1. An older patient with a recent stroke who is confused and on diuretics.
2. A patient recovering from surgery with a serum sodium level of 150 mEq/L and increased urine sodium level.
3. A pregnant woman with serum sodium level of 130 mEq/L
4. A patient with small cell carcinoma of the lung whose urine-specific gravity is 1.030 and serum sodium is 120
mEq/L. The patient is complaining of muscle cramps.
12. A patient with SIADH asks why he is on water restrictions. The appropriate response is:
1. The physician has prescribed it.
2. You are not on fluid restriction. Your sodium level is restricted.
3. Water restrictions will bring your potassium level back to normal.
4. Your body is producing too much ADH, causing you to reabsorb water. Limiting your water will help bring your
water level down and your sodium level up.
13. Which of the following hormones is deficient in the patient with diabetes insipidus?
1. testosterone
2. Estrogen
3. Insulin
4. ADH
14. The clinical symptoms of DI in which the renal tubules are not able to conserve free-water results in:
1. Bradycardia
2. Polyuria
3. Sweating
4. Polyphagia
15. Which of the following is a common cause of DI?
1. Pyelonephritis
2. Syphillis
3. Hypotension
4. Carotid stenosis
16. Which of the following vital signs would indicate DI?
1. BP 210/140, temp 97.8*
2. HR 66, temp 102*
3. RR 28, HR 40
4. BP 70/40, HR 124
17. What clinical manifestation results in the GI tract as a result of polyuria associated with DI?
1. Diarrhea
2. Constipation
3. Hemorrhage
4. Ulcerative colitis
18. The medication of choice in replacing ADH in the person with DI is:
1. Lasix

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19. What two main areas of nursing assessment are crucial in monitoring the patient with DI?
1. Cardiac rate and psychologic status
2. Airway and GI loss
3. Fluid volume and neurological status
4. Pain and pulmonary status





1. Patients with hypofunction of the adrenal glands often have hypotension and should be instructed to change positions
slowly. Once a patient has been instructed, it is appropriate for the nursing assistant to remind the patient of those
instructions. Assessing, teaching, and planning nursing care require more education and should be done by licensed nurses.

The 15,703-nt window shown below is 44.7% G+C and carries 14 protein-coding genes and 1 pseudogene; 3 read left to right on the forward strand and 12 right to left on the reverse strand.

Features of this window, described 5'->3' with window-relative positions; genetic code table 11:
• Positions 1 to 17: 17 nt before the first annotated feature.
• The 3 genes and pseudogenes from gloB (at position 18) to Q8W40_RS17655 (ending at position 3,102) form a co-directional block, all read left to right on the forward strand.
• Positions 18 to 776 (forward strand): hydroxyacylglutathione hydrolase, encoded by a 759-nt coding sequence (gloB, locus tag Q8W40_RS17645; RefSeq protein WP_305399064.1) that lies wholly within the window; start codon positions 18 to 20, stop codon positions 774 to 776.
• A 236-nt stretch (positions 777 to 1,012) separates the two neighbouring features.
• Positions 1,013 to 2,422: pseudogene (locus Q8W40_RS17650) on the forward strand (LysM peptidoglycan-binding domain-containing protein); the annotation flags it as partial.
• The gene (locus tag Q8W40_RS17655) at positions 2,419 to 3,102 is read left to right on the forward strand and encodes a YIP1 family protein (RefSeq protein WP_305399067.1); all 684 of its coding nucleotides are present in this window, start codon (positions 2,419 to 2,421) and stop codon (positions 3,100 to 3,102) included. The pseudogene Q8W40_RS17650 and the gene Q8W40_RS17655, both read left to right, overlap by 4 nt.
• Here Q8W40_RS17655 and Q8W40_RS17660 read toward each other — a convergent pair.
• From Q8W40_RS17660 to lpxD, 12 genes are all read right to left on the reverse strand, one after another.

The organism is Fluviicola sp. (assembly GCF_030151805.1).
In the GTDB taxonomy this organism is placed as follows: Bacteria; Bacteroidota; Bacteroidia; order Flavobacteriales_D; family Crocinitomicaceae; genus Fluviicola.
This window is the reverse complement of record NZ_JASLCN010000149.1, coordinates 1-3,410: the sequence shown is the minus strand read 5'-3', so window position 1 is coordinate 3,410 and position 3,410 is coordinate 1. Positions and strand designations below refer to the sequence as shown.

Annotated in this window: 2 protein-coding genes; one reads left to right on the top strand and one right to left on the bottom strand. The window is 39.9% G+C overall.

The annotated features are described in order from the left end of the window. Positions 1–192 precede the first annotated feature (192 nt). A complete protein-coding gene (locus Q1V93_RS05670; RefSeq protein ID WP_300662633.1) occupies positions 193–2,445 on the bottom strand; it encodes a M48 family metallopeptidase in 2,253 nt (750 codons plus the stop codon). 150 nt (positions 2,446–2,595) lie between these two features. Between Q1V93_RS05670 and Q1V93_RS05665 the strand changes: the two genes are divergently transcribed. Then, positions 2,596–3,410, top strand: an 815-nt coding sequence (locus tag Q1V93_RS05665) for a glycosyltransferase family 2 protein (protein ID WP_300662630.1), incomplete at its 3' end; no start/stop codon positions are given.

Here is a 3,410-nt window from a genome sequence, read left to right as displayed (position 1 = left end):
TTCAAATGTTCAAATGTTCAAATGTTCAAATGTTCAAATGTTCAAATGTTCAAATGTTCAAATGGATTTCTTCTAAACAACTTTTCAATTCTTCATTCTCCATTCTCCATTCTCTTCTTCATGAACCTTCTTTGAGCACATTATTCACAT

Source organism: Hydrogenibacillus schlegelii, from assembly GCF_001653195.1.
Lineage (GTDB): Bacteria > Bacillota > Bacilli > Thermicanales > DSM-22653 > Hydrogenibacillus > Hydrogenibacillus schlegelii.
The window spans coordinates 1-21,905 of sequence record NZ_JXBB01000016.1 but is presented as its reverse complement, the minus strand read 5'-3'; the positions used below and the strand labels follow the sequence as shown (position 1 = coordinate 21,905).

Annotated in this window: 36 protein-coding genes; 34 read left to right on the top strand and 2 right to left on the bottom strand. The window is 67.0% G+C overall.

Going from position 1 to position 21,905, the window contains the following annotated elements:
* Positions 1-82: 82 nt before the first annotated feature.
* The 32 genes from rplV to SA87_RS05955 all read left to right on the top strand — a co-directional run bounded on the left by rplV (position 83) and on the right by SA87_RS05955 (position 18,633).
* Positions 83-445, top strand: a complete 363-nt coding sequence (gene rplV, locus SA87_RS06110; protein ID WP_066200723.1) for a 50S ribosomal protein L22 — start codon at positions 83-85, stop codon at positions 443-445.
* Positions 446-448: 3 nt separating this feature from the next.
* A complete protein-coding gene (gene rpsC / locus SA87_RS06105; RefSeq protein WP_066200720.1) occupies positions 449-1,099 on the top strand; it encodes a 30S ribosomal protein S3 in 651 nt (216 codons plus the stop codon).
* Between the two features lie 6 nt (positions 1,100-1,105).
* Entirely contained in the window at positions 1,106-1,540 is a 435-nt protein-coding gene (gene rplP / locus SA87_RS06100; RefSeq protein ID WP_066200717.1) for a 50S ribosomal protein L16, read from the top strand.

4. The presence of crackles in the patients lungs indicate excess fluid volume due to excess water and sodium reabsorption
and may be a symptom of pulmonary edema, which must be treated rapidly. Striae (stretch marks), weight gain, and
dependent edema are common findings in patients with Cushings disease. These findings should be monitored, but are not
4. Monitoring vital signs is within the educational scope of the nursing assistant. The nurse should be sure to instruct the
nursing assistant that blood pressure measurements are to be done with the cuff on the same arm. Revising the care plan and
instructing and assesses patients are beyond the scope of nursing assistants and fall within the purview of licensed nurses.
1. Rapid weight gain and edema are signs of excessive drug therapy, and the dose of the drug needs to be adjusted.
Hypertension, hyperkalemia, and hyperglycemia are common in patients with adrenal hypofunction.
2. The 83-year-old patient has no complicating factors at the moment. Providing care for stable and uncomplicated patients is
within the LPNs educational preparation and scope of practice, with the care always being provided under the supervision
and direction of the RN. The RN should assess the newly post-op patient and the new admission. The patient who is
preparing for discharge after MI may need some complex teaching.
4. The patient with permanent DI requires life-long vasopressin therapy. All of the other statements are appropriate to the